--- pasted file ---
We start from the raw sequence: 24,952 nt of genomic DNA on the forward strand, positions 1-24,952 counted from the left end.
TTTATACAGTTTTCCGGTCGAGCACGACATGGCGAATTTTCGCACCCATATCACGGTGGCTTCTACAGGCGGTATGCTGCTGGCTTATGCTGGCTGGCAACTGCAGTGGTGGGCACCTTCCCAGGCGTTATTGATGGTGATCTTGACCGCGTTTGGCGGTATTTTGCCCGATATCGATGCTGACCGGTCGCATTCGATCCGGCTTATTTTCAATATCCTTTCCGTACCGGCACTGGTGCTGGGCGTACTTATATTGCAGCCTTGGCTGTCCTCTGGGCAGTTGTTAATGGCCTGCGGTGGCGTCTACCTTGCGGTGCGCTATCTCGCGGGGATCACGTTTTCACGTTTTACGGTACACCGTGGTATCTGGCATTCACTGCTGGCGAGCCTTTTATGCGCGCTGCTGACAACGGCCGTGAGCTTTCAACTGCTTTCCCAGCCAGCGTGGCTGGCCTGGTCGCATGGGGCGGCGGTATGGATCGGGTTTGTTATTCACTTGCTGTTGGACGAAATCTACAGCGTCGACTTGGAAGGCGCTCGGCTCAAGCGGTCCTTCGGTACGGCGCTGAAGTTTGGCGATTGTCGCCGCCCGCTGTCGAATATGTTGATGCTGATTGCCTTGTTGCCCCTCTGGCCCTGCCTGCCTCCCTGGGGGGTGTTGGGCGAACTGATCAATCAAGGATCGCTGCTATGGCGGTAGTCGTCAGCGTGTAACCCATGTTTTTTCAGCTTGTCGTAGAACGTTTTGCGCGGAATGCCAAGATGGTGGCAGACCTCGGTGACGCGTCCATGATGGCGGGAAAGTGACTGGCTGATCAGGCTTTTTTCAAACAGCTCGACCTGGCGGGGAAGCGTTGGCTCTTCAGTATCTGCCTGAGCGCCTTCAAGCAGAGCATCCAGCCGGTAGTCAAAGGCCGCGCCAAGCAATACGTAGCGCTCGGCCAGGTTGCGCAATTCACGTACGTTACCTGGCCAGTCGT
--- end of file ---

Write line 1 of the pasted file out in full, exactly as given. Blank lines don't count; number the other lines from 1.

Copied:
We start from the raw sequence: 24,952 nt of genomic DNA on the forward strand, positions 1-24,952 counted from the left end.